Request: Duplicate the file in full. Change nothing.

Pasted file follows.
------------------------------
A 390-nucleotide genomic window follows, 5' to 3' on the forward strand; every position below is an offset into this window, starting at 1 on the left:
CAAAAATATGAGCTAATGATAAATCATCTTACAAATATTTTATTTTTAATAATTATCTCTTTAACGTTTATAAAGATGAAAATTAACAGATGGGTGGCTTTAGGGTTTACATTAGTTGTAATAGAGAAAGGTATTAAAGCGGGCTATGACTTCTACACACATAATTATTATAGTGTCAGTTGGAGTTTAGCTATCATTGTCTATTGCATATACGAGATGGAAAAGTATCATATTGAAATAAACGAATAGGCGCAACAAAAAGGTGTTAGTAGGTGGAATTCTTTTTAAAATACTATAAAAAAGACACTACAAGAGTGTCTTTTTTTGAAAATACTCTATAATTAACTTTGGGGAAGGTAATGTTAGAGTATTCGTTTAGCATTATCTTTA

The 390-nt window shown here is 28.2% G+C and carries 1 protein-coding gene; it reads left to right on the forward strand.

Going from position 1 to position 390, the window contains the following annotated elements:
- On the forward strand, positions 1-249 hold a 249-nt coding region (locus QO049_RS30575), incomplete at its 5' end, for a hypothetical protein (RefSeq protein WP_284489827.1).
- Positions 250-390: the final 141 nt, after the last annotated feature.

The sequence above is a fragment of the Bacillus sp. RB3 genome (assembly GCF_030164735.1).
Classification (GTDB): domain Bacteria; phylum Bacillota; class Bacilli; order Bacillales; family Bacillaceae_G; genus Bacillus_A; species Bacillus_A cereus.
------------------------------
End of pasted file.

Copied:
A 390-nucleotide genomic window follows, 5' to 3' on the forward strand; every position below is an offset into this window, starting at 1 on the left:
CAAAAATATGAGCTAATGATAAATCATCTTACAAATATTTTATTTTTAATAATTATCTCTTTAACGTTTATAAAGATGAAAATTAACAGATGGGTGGCTTTAGGGTTTACATTAGTTGTAATAGAGAAAGGTATTAAAGCGGGCTATGACTTCTACACACATAATTATTATAGTGTCAGTTGGAGTTTAGCTATCATTGTCTATTGCATATACGAGATGGAAAAGTATCATATTGAAATAAACGAATAGGCGCAACAAAAAGGTGTTAGTAGGTGGAATTCTTTTTAAAATACTATAAAAAAGACACTACAAGAGTGTCTTTTTTTGAAAATACTCTATAATTAACTTTGGGGAAGGTAATGTTAGAGTATTCGTTTAGCATTATCTTTA

The 390-nt window shown here is 28.2% G+C and carries 1 protein-coding gene; it reads left to right on the forward strand.

Going from position 1 to position 390, the window contains the following annotated elements:
- On the forward strand, positions 1-249 hold a 249-nt coding region (locus QO049_RS30575), incomplete at its 5' end, for a hypothetical protein (RefSeq protein WP_284489827.1).
- Positions 250-390: the final 141 nt, after the last annotated feature.

The sequence above is a fragment of the Bacillus sp. RB3 genome (assembly GCF_030164735.1).
Classification (GTDB): domain Bacteria; phylum Bacillota; class Bacilli; order Bacillales; family Bacillaceae_G; genus Bacillus_A; species Bacillus_A cereus.